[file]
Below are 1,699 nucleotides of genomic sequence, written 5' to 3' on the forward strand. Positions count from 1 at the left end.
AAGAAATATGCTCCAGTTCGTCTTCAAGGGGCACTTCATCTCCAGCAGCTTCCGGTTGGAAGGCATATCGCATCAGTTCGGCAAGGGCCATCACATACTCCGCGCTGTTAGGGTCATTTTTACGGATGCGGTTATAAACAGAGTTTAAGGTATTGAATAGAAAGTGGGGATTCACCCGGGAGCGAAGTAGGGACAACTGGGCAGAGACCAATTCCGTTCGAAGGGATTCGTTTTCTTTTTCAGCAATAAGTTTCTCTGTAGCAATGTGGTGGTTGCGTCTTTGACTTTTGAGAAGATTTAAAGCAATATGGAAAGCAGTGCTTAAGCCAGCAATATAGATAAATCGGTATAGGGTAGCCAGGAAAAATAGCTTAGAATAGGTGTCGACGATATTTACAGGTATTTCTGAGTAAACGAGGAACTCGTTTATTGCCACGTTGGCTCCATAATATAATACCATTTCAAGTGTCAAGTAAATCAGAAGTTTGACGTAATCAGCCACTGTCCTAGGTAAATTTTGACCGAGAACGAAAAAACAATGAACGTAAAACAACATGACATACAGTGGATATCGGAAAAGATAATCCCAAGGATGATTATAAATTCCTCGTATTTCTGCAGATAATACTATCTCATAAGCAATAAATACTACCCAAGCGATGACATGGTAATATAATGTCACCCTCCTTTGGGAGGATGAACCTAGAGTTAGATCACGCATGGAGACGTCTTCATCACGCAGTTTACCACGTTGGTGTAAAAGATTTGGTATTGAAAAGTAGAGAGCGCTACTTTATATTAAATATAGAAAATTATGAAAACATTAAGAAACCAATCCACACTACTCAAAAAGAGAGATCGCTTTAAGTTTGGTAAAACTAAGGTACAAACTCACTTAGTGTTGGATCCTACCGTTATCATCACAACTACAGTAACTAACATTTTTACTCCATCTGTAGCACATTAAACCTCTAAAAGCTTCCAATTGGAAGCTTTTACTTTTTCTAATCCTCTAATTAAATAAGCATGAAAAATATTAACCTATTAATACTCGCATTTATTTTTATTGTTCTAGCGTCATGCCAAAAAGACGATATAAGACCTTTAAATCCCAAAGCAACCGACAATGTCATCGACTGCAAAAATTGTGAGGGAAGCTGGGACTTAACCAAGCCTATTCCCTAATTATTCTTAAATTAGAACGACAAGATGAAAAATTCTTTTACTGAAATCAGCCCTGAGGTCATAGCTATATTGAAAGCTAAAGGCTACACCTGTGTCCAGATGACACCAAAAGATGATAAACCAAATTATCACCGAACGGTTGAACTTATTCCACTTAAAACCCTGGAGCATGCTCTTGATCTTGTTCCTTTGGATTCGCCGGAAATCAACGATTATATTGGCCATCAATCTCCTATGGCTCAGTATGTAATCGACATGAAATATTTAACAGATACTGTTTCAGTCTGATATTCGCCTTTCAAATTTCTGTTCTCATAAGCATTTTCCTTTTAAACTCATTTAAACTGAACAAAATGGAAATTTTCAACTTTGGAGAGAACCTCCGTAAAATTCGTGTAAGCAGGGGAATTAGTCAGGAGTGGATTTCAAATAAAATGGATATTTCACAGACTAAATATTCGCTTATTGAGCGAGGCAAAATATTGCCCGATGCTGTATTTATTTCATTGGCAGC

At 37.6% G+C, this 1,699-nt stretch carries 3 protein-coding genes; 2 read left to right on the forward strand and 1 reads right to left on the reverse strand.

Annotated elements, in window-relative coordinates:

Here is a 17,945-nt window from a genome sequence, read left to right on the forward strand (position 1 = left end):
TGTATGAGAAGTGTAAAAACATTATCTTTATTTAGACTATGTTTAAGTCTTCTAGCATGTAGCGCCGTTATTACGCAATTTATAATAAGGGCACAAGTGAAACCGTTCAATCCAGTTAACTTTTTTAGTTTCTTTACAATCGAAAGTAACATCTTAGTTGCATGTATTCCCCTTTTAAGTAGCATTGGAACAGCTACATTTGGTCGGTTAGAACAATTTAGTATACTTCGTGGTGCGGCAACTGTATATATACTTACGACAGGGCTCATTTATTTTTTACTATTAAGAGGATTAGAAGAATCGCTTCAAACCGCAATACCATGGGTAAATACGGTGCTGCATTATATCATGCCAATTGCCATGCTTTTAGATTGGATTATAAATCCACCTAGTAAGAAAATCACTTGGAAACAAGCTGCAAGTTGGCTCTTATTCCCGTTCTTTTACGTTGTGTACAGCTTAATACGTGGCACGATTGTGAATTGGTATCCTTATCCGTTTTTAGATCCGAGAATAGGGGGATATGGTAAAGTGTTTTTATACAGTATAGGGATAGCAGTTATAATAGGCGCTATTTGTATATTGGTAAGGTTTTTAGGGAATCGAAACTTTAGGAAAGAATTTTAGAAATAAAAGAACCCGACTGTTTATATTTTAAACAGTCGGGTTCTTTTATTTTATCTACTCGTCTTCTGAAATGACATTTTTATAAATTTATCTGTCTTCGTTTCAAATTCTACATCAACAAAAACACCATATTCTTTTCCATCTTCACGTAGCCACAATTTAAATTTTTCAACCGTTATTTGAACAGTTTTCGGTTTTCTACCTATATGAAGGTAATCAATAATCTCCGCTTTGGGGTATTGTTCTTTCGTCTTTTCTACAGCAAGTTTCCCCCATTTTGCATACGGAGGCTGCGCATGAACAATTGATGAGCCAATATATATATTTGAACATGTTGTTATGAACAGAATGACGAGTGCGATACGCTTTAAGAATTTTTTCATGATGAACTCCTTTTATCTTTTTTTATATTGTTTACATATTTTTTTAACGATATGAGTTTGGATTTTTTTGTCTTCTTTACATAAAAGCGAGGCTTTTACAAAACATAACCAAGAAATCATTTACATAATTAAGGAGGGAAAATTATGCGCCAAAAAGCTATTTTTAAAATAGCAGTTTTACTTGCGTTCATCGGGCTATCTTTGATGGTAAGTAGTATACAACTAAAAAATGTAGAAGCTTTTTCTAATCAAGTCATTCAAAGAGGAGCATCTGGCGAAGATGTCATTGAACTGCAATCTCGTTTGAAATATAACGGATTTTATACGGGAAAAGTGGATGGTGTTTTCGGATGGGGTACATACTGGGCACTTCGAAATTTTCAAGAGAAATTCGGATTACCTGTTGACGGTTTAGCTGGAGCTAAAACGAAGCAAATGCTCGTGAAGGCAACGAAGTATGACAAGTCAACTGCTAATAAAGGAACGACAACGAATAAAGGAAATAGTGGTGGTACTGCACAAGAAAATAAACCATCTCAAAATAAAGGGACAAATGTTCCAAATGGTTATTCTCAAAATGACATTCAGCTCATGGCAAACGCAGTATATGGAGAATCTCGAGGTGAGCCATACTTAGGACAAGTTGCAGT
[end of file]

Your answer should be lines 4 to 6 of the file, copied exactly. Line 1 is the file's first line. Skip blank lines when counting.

Annotated elements, in window-relative coordinates:

Here is a 17,945-nt window from a genome sequence, read left to right on the forward strand (position 1 = left end):
TGTATGAGAAGTGTAAAAACATTATCTTTATTTAGACTATGTTTAAGTCTTCTAGCATGTAGCGCCGTTATTACGCAATTTATAATAAGGGCACAAGTGAAACCGTTCAATCCAGTTAACTTTTTTAGTTTCTTTACAATCGAAAGTAACATCTTAGTTGCATGTATTCCCCTTTTAAGTAGCATTGGAACAGCTACATTTGGTCGGTTAGAACAATTTAGTATACTTCGTGGTGCGGCAACTGTATATATACTTACGACAGGGCTCATTTATTTTTTACTATTAAGAGGATTAGAAGAATCGCTTCAAACCGCAATACCATGGGTAAATACGGTGCTGCATTATATCATGCCAATTGCCATGCTTTTAGATTGGATTATAAATCCACCTAGTAAGAAAATCACTTGGAAACAAGCTGCAAGTTGGCTCTTATTCCCGTTCTTTTACGTTGTGTACAGCTTAATACGTGGCACGATTGTGAATTGGTATCCTTATCCGTTTTTAGATCCGAGAATAGGGGGATATGGTAAAGTGTTTTTATACAGTATAGGGATAGCAGTTATAATAGGCGCTATTTGTATATTGGTAAGGTTTTTAGGGAATCGAAACTTTAGGAAAGAATTTTAGAAATAAAAGAACCCGACTGTTTATATTTTAAACAGTCGGGTTCTTTTATTTTATCTACTCGTCTTCTGAAATGACATTTTTATAAATTTATCTGTCTTCGTTTCAAATTCTACATCAACAAAAACACCATATTCTTTTCCATCTTCACGTAGCCACAATTTAAATTTTTCAACCGTTATTTGAACAGTTTTCGGTTTTCTACCTATATGAAGGTAATCAATAATCTCCGCTTTGGGGTATTGTTCTTTCGTCTTTTCTACAGCAAGTTTCCCCCATTTTGCATACGGAGGCTGCGCATGAACAATTGATGAGCCAATATATATATTTGAACATGTTGTTATGAACAGAATGACGAGTGCGATACGCTTTAAGAATTTTTTCATGATGAACTCCTTTTATCTTTTTTTATATTGTTTACATATTTTTTTAACGATATGAGTTTGGATTTTTTTGTCTTCTTTACATAAAAGCGAGGCTTTTACAAAACATAACCAAGAAATCATTTACATAATTAAGGAGGGAAAATTATGCGCCAAAAAGCTATTTTTAAAATAGCAGTTTTACTTGCGTTCATCGGGCTATCTTTGATGGTAAGTAGTATACAACTAAAAAATGTAGAAGCTTTTTCTAATCAAGTCATTCAAAGAGGAGCATCTGGCGAAGATGTCATTGAACTGCAATCTCGTTTGAAATATAACGGATTTTATACGGGAAAAGTGGATGGTGTTTTCGGATGGGGTACATACTGGGCACTTCGAAATTTTCAAGAGAAATTCGGATTACCTGTTGACGGTTTAGCTGGAGCTAAAACGAAGCAAATGCTCGTGAAGGCAACGAAGTATGACAAGTCAACTGCTAATAAAGGAACGACAACGAATAAAGGAAATAGTGGTGGTACTGCACAAGAAAATAAACCATCTCAAAATAAAGGGACAAATGTTCCAAATGGTTATTCTCAAAATGACATTCAGCTCATGGCAAACGCAGTATATGGAGAATCTCGAGGTGAGCCATACTTAGGACAAGTTGCAGT